Kimmeridgian soil is a very unique type of soil found in the grape growing areas of eastern Loire Valley, southern Champagne and at the core of the Chablis wine region. The soil was classified in the middle of the 18th century - by a French geologist Alcide d'Obigny, while working in Dorset near the town of Kimmeridge in the south of England. He identified a unique layer of dark marl which he named Kimmeridgian.
It must be noted that the Kimmeridgian soils found in France, differ from that found in England. The layer is a relatively uniform chalky marl, though with thin marly limestone containing rich layers of seashells. Strata formed from the post Jurassic period continued to be deposited in the shallow sea areas which once covered this part of France.

 

These layers were forced to the surface when the area known today as the Paris Basin began a slowly tilt up during the late Tertiary and Quaternary periods. This slow tilting of the basin allowed the Seine, Aube, Yonne and Loire Rivers to erode, cutting through the rising ridges of Kimmeridgian-Portlandian outcrop into a large collection of wine areas.
These unique Kimmeridgian outcrops, are sometimes called the 'Kimmeridgian Chain' in that they are distinct and separate from their associated wine regions. The primary Kimmeridgian vineyard sites in France include: The Aube sub-region of Champagne, Chablis, Tonnerre and the Auxerrois wine areas of northern Burgundy. Along with the Pouilly, Sancerre and Menetou-Salon wine areas of the Loire Valley.
The quality of the vineyards resting on top of these chalky soils has been known for centuries. And for as long as anyone can remember, attempts have been made to duplicate these characters. Quality sparkling wines are made in several places around the world, but it is not Champagne. The best wines of the Loire Valley still have a special combination of terroir, fruit, structure and a nuance that is impossible to duplicate elsewhere. As there are vibrant, crisp Chardonnay wines made all over the world - but they are not Chablis.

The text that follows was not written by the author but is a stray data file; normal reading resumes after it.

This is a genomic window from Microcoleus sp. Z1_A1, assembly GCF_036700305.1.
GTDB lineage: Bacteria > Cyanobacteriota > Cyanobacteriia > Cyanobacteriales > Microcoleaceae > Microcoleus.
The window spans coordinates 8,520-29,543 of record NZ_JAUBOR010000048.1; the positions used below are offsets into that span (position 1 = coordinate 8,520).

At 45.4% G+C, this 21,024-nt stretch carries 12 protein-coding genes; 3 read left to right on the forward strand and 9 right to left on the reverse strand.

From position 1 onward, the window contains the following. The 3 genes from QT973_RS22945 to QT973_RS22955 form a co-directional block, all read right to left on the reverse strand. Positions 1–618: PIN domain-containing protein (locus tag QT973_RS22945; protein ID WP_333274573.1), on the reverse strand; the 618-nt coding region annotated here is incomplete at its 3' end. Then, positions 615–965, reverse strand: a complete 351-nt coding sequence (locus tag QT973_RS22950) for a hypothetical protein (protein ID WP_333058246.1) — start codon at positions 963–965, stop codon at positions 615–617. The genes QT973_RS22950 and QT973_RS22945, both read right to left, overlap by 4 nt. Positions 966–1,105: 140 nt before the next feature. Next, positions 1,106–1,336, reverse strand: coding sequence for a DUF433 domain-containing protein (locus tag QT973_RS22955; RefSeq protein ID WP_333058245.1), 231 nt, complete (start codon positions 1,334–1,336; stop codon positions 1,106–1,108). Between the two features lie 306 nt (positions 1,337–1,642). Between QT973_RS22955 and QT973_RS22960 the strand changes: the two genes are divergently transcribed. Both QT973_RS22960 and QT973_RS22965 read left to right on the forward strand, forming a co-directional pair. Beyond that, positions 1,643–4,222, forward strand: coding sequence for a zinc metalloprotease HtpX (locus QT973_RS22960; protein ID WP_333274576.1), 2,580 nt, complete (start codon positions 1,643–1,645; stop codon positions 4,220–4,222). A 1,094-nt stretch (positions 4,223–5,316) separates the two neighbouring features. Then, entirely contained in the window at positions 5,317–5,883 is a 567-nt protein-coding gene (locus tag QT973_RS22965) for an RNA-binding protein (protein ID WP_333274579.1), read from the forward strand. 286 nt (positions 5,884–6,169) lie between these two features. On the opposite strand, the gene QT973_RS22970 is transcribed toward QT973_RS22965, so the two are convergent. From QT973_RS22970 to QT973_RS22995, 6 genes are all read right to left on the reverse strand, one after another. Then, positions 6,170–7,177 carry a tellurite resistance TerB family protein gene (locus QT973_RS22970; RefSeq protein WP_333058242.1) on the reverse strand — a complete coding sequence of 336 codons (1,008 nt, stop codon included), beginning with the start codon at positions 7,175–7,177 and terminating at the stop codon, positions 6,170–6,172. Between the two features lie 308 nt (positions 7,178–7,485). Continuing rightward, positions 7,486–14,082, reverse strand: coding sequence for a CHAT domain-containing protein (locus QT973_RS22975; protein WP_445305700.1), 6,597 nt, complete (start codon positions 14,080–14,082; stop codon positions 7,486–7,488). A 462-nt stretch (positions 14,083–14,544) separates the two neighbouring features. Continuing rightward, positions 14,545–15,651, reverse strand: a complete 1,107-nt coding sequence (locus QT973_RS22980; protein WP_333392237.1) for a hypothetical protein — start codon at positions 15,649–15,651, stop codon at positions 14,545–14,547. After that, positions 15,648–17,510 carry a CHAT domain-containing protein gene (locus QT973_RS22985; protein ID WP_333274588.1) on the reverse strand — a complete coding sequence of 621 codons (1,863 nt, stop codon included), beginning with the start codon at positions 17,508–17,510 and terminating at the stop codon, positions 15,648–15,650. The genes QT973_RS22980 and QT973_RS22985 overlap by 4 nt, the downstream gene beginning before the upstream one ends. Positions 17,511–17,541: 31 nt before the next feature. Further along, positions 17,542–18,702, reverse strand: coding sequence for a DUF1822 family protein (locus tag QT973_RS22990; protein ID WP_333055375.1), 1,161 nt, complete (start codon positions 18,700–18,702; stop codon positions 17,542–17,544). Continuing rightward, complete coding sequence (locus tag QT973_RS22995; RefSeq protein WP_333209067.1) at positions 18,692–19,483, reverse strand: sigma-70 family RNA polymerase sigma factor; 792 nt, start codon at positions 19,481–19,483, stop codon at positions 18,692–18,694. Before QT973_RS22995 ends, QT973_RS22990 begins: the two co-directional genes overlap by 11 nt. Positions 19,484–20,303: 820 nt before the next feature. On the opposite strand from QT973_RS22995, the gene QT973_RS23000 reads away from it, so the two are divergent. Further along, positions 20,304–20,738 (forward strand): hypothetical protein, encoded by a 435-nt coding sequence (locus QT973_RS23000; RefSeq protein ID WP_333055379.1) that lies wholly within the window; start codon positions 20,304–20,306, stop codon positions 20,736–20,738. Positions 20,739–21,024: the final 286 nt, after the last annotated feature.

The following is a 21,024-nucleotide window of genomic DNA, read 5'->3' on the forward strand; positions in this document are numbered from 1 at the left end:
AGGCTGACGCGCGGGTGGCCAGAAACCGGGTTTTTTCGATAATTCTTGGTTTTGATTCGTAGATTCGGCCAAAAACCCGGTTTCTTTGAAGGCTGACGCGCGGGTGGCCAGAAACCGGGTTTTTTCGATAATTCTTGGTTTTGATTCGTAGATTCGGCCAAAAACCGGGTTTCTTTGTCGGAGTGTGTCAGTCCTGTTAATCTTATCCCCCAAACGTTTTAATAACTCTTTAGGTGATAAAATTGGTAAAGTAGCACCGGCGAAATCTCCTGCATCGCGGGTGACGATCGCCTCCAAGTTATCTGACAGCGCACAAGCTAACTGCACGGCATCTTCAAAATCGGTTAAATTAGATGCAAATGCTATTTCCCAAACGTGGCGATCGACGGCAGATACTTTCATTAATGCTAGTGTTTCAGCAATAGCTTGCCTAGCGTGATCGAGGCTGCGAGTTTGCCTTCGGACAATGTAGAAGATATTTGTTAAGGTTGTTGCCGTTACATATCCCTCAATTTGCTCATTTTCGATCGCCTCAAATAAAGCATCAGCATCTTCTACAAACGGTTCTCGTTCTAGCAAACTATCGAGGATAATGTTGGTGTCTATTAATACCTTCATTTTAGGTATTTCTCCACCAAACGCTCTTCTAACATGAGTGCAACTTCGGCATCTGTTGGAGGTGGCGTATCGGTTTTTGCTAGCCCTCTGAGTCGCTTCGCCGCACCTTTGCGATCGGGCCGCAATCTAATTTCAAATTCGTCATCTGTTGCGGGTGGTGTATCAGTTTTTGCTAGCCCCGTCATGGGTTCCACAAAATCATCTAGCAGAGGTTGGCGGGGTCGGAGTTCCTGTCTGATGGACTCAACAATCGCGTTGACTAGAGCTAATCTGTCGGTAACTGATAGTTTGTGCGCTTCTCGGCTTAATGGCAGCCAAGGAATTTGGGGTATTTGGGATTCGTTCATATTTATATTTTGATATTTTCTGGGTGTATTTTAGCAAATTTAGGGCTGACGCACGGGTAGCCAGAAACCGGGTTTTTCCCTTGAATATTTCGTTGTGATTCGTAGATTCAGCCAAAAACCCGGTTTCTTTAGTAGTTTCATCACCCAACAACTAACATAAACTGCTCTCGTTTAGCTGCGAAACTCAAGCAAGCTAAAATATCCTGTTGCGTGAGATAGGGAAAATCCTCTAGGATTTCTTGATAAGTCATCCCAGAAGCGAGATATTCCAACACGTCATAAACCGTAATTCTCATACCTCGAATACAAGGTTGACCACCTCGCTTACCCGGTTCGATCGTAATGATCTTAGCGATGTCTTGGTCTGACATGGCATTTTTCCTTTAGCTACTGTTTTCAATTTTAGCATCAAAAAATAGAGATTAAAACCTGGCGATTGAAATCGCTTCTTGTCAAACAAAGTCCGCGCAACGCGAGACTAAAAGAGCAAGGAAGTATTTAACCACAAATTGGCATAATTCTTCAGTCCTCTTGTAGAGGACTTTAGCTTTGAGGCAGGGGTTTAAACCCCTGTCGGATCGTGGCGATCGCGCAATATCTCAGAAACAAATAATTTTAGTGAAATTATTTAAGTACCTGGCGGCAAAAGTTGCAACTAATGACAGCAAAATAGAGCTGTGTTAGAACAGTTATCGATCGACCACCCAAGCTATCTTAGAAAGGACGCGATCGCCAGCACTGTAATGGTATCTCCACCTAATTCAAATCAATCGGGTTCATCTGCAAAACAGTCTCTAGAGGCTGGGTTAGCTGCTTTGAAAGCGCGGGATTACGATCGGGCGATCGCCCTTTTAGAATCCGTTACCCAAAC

The Kimmeridgian soils are possibly the most famous and important in the world, when it comes to 'fine' wine. The quality, longevity and unique ingredients of this particular blend of limestone and clay have captivated the wine world for centuries. There is simply no comparison.
A key to the Kimmeridgian soils is how the layers work together. The marly soil of the Kimmeridgian layer provide good structure, ideal water-retention and is easy to cultivate. The hard limestone Portlandian layer contains numerous fossil fragments and has been cracked by frost - offering good aeration and ideal drainage, along with those gentle slopes.
Chablis is a significant part of the Kimmeridgian chain and is home to some of the finest Chardonnay wines. The defined wine region was recognised as growing on a sub-soil of Kimmeridgian limestone - while wine grown elsewhere in Chablis would be classified Petit Chablis. The mid-slope in Chablis maps almost perfectly to the Kimmeridgian outcrop with the soft, carbonate-rich rock being covered by Portlandian limestone and supported by other limestone deposits. The south-facing Kimmeridgian slope also has significant exposure to the sun and is home to the Chablis Grand Cru vineyards.
Geologic conditions identical to those found in Grand Cru slopes, also extend both north-east and south-west, but the vineyards on these sites are classed as Premiers Cru. This confirms that the Kimmeridgian soil is not the only ingredient in the making of a Grand Cru Chablis. And in 1976 the reference to Kimmeridgian limestone in the definition of Chablis was discontinued. As it is believed - it is also a combination of the slope and orientation of each site, along with micro-climate that are of importance to producing quality Chardonnay in Chablis.
In the vicinity of Sancerre and Pouilly-sur-Loire wine areas of the Loire Valley, faulting has caused the east bank of the river (the Pouilly side) to lower. Thus causing the Kimmeridgian slope to lie flat, exposing elements of the Tertiary period - (sands, clays, and freshwater limestone) and Quaternary period - (with high-river-terrace sands, gravel and clay). The town of Sancerre sits on top a fault ridge, the eastern side has a layer of Cretaceous soils while the west side is covered with brush and gravel slopes. Further west the best vineyards sit on the classic Portlandian-Kimmeridgian soil combination - a classic example of 'terroir'.